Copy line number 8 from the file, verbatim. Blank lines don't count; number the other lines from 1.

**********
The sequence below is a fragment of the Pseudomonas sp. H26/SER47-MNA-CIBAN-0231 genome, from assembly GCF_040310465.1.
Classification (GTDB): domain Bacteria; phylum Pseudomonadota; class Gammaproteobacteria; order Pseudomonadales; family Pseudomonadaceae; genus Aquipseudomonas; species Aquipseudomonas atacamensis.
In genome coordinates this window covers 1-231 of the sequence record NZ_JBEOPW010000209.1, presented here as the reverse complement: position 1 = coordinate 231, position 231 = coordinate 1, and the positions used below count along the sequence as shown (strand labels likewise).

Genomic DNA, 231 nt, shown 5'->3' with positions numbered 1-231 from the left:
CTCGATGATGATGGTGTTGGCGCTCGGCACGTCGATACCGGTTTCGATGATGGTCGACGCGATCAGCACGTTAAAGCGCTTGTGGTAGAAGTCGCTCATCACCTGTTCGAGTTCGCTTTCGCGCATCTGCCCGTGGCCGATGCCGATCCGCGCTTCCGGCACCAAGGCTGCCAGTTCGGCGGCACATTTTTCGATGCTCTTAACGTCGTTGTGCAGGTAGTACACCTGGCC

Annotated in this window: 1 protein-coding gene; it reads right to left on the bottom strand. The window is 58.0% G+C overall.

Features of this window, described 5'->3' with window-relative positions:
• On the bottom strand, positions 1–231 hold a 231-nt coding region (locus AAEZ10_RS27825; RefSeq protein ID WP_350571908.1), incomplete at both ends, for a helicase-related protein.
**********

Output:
• On the bottom strand, positions 1–231 hold a 231-nt coding region (locus AAEZ10_RS27825; RefSeq protein ID WP_350571908.1), incomplete at both ends, for a helicase-related protein.